Imagine a small pipe joined perpendicular to a larger pipe through its middle. There are several very different joints that can result. First the end of the small pipe could rest on the outside surface of the larger pipe. Or perhaps the smaller pipe is inserted into a hole in the side of the larger pipe and the end of the small pipe is cut so that it does not obstruct flow of liquids through the main pipe. In the second case, the end of the small pipe is cut to match the interior surface of the large pipe. Another case is when the small pipe enters all the way into the interior of the large pipe and has no particular ending point. Or, what if the small pipe should enter through the hole in the side of the large pipe and rest on the opposite inside surface of the large pipe. Or, the small pipe could go on through a hole in the opposite side of the large pipe and get cut flush with the far outside diameter of the large pipe. Or, the small pipe could go all the way through the large pipe, through two holes on opposite sides of the large pipe, and continue on without an end cut.
The above paragraph describes six completely different interactions of two pipes. Each interaction results in a very different template with different cut lines. You must specify which construction you want to create in the Joint Construction section of the parameters area of the joint window. Some joint types by definition will only result in one type of construction, in those cases no input field will appear.
If a joint type supports more than one of these construction options, the setting can be found in the Joint Construction input area at the bottom of the parameter input window. See the branch joint documentation for an example of joint construction options.
Also, in the Joint Construction input area is a set of fields to specify the type of bevel cut you plan to make. Usually three different methods of creating a bevel are supported for each unique component in the joint.
Bevel Cut: Two cut lines are generated, one for the exterior and one of the interior of the component. The interior cut line is drawn on the template that will be wrapped around the physical component, so the user needs to visualize the line projected toward the center of the pipe and estimate where it intersects with the interior of the pipe. Then an angled cut must be made at the right angle to run along both the exterior cut line and the imagined interior one. This can be a difficult task.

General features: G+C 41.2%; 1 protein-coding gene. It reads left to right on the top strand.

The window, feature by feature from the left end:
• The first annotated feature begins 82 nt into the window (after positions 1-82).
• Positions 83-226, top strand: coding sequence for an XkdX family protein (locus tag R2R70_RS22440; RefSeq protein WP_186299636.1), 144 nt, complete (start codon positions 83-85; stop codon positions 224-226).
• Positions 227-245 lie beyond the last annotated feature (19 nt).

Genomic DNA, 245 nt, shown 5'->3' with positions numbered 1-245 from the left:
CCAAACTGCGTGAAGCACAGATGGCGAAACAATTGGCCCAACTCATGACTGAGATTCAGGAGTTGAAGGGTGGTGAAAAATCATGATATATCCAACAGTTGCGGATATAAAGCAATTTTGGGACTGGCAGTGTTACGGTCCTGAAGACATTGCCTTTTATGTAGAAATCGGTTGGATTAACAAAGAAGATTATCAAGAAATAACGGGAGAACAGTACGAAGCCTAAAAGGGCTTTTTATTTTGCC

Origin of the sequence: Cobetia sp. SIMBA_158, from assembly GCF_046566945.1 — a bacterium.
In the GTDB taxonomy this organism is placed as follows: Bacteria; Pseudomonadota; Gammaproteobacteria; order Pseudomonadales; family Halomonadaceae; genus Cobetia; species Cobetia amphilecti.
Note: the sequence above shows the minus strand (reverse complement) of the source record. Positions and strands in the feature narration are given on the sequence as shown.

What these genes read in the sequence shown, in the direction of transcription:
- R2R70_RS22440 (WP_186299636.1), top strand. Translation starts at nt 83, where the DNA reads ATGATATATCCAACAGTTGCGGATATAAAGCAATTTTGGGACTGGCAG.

Perpendicular Cut: It might be sufficient for your application and most likely easier to do straight cuts perpendicular to the surface of the pipe. But for the two pipes to fit together correctly, sometimes you will need to cut on the interior intersect line and sometimes on the exterior intersect line of a bevel cut template. The perpendicular cut option makes that decision for you. It creates a singe cut line which, when cut perpendicular to the surface, will result in a properly made joint that needs no material removal for a perfect fit. This type of joint will always remove more material than a ‘Bevel Cut' joint so there will be exposed bevels on the resulting joint. This methodology may be fine if you are welding the pipes together but might not be appropriate for an adhesive based joint.
See cut optimization for how Digital Pipe Fitter avoids gaps that would normally occur in some Perpendicular Cut joints.
Hand Beveled: In a Hand Beveled joint, the opposite decision is made by the software as was made in the perpendicular cut. A single cut line is generated which removes the least possible amount of material when cut perpendicularly to the surface. Cutting along this line perpendicularly results in an area of interference between the components that needs to be hand beveled to result in a cut identical to the ideal bevel cut option. This interference can be viewed in the 3D rendered view.
The above descriptions may not exactly describe the cut lines generated for a hole in the side of a pipe. An attempt is made to result in a reasonable joint in cases where the standard description above would result in an unusable joint. Luckily, the 3D rendered view will show exactly what the resulting cut creates, so there is no confusion.